approx 1900 words, ~11 min read time
There is a girl behind the mirror.
You see her first when you are five, pinching your nose and cheeks and wondering if the greenish shade of your skin, which you’ll later learn is just the tint of glass, means you are made of cheese. She moves a half-breath before you do; speaks a language you have already forgotten, her pink mouth forming a childish perfect
Nǐ sì séi?
Wait, you say—tippy-toeing to reach above the faucet, pulse racing beneath your skin at this evidence of your blossoming magic—wait, but when your fingers smudge cool surface, they meet only your reflection.
There is a girl behind the mirror.
Ten years old and her nose is not swollen pink-blotchy like yours, her palms not slimy from wiping tears from too-small eyes because her younger sister, lying on the floor, tilted her face up and said, your nose looks like a pig’s nose and laughed at you for liking the boy in your Sunday school class.
She didn’t say no one could love you. She didn’t need to.
Nǐ yé yoǔ mèi měi ma? you try—do you also have a younger sister?—and the other girl says yes.
Do you—hate her, sometimes? The h-word out of your mouth is a dare: you have never tried in front of your parents, are terrified of how they would look at you after.
Her mouth purses. No, she says, at once a question and statement, as if this should be obvious, and you think: this is what it means to be beautiful, this is what it means to be good.
Twelve, in the minivan side mirror, where sometimes you do not recognize yourself: fragments of your face rearrange each time you look, new angles to jaw and mouth and nose. Yet they are always the same in photos, all cheeks and no eyes. You stop watching movies—stop aching after actors who meet each other’s gazes, whose sheer intensity of feeling and touching and looking is enshrined on those altars of light and shadow—because afterward you will stride around the house expecting your parents and sister to see you, too.
Nǐ yào sěn me? asks the girl behind the mirror, but your mother sits in the driver’s seat and you cannot respond.
Fifteen, shivering naked in the bathroom, white candle in one hand and a lighter in the other. A craft you have just discovered, ideograms traced in red thread across the counter’s plastic laminate, and soon your eyes will be wide and blue enough for the girls in choir to look at instead of past.
Then your reflection flickers, fractures, and cold burrows through your not-cheese skin into your bones.
Why, she demands in English, why?
As well as nei na me gao cuo, and a torrent of Cantonese and Hokkien you do not understand.
As her voice crescendoes—as she slaps the counter, leans so close her breath fogs the mirror’s other side—you think: she sounds like your mother. A temper you’ve never had. You tell her to leave you alone—though you cannot quite form your lips around fuck off, which will take another ten years—and she does.
But then, she was never from here. And she has never tried very hard to stay.
You light the candle. Anchor the thread with drips of pale wax. Recite words overheard from the girls in choir—who are not your friends, for you are not bold enough, but at least they smile and tuck their legs beneath their chairs when you shuffle past them to your seat. You are not sure if you have gotten the spell right, but your face begins to burn, and your tongue clings to the roof of your mouth, and when you open your eyes again, the person in the mirror is someone else entirely.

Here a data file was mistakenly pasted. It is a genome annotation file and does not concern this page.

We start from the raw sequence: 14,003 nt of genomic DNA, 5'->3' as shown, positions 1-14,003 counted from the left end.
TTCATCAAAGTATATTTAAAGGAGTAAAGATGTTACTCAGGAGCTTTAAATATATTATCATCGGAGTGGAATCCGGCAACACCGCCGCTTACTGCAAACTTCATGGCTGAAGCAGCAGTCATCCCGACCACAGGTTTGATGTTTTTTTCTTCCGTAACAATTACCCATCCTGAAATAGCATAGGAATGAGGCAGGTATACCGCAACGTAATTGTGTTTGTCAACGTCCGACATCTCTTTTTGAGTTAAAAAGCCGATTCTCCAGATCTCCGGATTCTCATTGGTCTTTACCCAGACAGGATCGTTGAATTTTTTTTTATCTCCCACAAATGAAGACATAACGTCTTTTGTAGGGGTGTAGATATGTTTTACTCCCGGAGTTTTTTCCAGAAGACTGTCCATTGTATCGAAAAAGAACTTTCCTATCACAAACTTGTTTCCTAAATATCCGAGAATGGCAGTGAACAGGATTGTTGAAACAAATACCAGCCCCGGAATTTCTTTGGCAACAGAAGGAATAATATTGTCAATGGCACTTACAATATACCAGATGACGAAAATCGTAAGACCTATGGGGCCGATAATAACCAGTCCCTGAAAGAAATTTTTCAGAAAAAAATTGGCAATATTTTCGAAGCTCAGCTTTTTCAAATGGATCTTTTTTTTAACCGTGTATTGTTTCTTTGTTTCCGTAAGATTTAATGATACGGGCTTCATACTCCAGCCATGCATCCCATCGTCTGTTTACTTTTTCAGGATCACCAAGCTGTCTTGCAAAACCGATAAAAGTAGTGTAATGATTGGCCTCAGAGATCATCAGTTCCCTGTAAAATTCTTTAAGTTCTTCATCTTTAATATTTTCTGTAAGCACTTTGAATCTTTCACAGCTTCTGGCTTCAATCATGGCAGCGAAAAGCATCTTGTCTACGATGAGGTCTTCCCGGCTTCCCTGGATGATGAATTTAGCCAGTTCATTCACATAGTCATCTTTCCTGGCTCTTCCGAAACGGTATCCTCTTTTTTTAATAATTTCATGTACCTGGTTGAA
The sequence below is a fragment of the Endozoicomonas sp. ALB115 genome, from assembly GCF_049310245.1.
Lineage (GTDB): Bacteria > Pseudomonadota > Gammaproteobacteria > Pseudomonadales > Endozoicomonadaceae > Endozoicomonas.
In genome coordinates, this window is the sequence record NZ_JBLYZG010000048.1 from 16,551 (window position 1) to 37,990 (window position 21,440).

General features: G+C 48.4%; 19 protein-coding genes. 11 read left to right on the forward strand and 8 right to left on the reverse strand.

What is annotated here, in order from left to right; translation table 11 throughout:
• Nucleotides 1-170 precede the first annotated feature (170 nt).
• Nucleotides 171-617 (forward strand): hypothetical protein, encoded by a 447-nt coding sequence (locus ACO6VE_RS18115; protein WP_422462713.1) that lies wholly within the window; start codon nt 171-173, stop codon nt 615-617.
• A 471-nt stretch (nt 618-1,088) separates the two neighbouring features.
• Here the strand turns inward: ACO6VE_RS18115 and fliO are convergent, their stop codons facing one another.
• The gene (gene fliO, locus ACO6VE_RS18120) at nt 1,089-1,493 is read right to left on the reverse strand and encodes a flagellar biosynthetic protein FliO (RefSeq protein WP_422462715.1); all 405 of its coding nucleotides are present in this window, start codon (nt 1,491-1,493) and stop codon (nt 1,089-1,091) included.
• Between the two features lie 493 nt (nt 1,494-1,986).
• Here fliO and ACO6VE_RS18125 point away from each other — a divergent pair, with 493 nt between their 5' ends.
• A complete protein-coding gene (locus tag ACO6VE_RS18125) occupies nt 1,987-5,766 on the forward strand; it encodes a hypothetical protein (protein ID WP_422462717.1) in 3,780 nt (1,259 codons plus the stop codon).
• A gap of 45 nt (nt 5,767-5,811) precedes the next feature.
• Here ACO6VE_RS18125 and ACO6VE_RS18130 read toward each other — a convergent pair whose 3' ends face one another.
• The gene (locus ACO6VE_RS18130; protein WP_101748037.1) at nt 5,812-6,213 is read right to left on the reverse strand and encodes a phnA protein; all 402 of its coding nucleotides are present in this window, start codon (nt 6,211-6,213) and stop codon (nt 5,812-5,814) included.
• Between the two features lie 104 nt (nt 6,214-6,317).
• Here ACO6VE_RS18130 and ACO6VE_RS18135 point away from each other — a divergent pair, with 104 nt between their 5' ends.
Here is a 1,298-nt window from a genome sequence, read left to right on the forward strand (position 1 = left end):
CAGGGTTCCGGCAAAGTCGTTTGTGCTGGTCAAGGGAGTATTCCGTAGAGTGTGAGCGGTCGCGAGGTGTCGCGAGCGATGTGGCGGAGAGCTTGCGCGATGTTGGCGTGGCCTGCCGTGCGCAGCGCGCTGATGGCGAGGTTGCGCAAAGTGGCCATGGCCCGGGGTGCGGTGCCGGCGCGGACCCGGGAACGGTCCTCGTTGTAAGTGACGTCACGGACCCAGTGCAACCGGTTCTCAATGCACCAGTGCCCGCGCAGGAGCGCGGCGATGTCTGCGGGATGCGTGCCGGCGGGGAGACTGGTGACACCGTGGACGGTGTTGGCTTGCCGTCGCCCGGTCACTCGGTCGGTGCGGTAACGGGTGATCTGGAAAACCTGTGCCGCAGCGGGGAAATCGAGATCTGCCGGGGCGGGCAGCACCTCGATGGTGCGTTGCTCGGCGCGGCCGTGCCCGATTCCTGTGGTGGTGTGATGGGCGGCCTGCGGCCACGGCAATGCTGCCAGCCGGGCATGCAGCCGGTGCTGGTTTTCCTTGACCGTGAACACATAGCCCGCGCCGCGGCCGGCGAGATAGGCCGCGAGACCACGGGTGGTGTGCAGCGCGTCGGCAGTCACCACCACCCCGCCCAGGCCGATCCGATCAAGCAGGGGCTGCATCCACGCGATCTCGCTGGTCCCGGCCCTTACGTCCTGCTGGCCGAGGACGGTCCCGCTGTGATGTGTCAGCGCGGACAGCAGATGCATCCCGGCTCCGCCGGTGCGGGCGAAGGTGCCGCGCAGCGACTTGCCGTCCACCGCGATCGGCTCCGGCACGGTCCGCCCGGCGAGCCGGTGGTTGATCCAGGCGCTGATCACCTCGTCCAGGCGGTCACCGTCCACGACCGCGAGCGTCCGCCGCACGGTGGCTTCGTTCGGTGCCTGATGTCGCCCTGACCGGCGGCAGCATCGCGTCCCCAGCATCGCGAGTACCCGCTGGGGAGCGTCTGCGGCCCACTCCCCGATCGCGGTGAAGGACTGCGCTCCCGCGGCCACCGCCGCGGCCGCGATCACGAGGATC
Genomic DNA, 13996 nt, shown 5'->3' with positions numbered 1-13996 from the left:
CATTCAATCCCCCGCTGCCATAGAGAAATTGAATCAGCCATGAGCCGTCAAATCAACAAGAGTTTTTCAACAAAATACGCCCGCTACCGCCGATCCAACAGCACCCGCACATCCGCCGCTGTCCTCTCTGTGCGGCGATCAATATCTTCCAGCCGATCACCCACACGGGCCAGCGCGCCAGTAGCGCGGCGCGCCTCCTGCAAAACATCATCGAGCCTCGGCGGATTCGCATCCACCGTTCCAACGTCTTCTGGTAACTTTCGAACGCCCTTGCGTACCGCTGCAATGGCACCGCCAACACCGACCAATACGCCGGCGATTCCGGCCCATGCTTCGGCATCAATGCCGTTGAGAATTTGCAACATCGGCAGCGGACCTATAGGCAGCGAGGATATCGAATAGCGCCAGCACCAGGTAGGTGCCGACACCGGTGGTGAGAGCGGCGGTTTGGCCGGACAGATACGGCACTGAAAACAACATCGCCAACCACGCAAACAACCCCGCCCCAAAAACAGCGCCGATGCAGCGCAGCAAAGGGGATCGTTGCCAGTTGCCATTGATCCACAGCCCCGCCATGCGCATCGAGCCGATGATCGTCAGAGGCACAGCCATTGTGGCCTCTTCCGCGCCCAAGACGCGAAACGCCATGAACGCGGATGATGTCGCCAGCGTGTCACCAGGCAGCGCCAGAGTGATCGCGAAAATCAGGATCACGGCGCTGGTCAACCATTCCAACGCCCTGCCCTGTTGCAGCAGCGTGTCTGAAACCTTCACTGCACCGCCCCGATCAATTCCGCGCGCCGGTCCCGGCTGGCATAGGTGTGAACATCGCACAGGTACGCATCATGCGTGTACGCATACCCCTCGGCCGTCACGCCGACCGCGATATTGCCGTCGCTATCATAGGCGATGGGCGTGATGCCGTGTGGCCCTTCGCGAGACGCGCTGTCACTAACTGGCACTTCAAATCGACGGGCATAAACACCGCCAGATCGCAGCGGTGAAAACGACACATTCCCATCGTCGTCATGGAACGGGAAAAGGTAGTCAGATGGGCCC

Later you imagine her more patient, a softness to her eyes that was alien to you at that age. An offhand nǐ yǐ jīng hén měi—you are already beautiful—and the raw embryonic monster that was you at the time—clawing out of yourself, out of that house with its mirrors and your parents building you up in their image—bursting into tears. Finally, you would think, here was someone who understood.
But she was fifteen, too. And even later you will marvel at her temper—the way she could explode at the world, knowing it would listen. How beautiful to be loud: to raise your voice in five different tongues and take for granted that someone, anyone, might bend to your desires.
Eighteen: college. Dining halls and classes in different buildings, hallmates who think you are one of them. A clean start, a white page. Ocean-dark eyes and you are afraid to look in the bathroom mirror—afraid to get another telling-off, from her or from yourself.
And yet. You enroll in a Chinese class; laugh with your parents over the phone at the Americans botching their zh’s and ch’s and q’s, the squawk of their voices as they attempt the five tones. In your sophomore year, one of the worst offenders will spend a semester in China and return more fluent than you, and you will writhe with jealousy and drop out of the course sequence as soon as you’ve fulfilled the foreign language requirement.
Twenty-two. Later, you will wonder what you would have seen in the mirror, if you’d tried to look: imagine her dimple-cheeked, hair still long despite the heat; imagine her, if not happy, at least single-minded in her studies, a pencil tip stabbed into a map of Australia or America or Germany, where her staying will be contingent on how useful she makes herself, how valuable she proves to the keepers of the castle.